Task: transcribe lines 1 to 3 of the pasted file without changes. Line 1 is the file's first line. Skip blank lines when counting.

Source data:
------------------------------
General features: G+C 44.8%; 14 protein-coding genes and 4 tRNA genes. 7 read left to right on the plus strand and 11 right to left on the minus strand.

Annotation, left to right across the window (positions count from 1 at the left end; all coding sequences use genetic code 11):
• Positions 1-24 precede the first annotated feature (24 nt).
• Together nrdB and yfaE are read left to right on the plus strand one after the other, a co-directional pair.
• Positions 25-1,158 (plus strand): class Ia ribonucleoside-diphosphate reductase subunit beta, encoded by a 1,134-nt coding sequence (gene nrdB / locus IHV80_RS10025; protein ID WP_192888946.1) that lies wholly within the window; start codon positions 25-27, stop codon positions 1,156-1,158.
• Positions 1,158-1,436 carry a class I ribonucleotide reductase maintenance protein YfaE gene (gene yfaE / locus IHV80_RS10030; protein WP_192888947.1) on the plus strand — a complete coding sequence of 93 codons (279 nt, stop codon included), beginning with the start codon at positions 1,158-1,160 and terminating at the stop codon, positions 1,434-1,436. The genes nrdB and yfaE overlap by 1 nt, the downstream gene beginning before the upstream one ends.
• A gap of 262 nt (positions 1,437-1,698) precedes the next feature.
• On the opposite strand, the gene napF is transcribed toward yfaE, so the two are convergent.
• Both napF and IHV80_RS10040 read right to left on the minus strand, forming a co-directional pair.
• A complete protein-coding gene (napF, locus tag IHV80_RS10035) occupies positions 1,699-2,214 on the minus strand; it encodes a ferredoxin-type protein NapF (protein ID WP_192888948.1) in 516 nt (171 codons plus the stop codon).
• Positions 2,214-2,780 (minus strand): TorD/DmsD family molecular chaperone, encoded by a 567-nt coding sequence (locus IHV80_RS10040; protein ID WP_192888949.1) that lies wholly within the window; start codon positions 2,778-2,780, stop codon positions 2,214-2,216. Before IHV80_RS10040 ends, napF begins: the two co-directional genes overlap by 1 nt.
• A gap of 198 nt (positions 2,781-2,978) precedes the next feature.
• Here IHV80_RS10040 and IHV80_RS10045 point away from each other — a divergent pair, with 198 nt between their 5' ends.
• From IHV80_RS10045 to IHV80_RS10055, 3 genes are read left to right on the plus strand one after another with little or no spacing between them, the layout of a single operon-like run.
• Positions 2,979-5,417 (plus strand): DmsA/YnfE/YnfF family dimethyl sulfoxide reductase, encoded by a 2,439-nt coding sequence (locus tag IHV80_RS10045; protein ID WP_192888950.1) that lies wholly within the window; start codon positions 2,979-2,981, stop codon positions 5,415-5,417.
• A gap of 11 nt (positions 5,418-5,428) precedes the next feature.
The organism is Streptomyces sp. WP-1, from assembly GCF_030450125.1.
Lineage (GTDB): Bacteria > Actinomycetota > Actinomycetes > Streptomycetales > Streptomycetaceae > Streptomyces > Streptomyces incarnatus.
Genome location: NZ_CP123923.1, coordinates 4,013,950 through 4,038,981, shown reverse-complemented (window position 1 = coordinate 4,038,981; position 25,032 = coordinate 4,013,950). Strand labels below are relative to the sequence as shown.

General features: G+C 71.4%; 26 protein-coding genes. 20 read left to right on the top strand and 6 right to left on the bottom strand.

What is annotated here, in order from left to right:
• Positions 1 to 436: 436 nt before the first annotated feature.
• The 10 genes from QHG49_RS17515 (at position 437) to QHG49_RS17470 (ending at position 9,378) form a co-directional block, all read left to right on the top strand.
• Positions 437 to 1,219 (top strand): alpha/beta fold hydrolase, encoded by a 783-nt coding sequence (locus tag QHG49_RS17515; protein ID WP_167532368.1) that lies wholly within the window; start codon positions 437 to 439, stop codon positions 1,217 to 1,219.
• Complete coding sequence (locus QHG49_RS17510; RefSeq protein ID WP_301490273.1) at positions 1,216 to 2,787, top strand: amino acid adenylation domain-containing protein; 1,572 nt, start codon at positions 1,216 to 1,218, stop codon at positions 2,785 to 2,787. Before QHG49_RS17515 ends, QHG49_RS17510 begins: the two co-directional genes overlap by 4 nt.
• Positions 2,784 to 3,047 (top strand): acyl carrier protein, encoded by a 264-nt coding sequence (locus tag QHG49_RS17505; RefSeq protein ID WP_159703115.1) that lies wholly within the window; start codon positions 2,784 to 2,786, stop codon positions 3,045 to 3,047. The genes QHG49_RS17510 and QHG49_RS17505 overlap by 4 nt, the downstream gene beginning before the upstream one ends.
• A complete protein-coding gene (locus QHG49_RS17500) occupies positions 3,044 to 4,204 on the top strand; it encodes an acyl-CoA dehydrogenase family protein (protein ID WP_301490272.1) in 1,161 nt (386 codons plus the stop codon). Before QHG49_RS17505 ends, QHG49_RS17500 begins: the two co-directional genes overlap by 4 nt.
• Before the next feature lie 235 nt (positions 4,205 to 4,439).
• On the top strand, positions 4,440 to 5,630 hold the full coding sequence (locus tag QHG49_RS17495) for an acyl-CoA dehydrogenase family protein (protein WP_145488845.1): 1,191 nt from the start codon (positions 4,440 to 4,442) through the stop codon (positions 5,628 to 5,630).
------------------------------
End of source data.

General features: G+C 44.8%; 14 protein-coding genes and 4 tRNA genes. 7 read left to right on the plus strand and 11 right to left on the minus strand.

Annotation, left to right across the window (positions count from 1 at the left end; all coding sequences use genetic code 11):
• Positions 1-24 precede the first annotated feature (24 nt).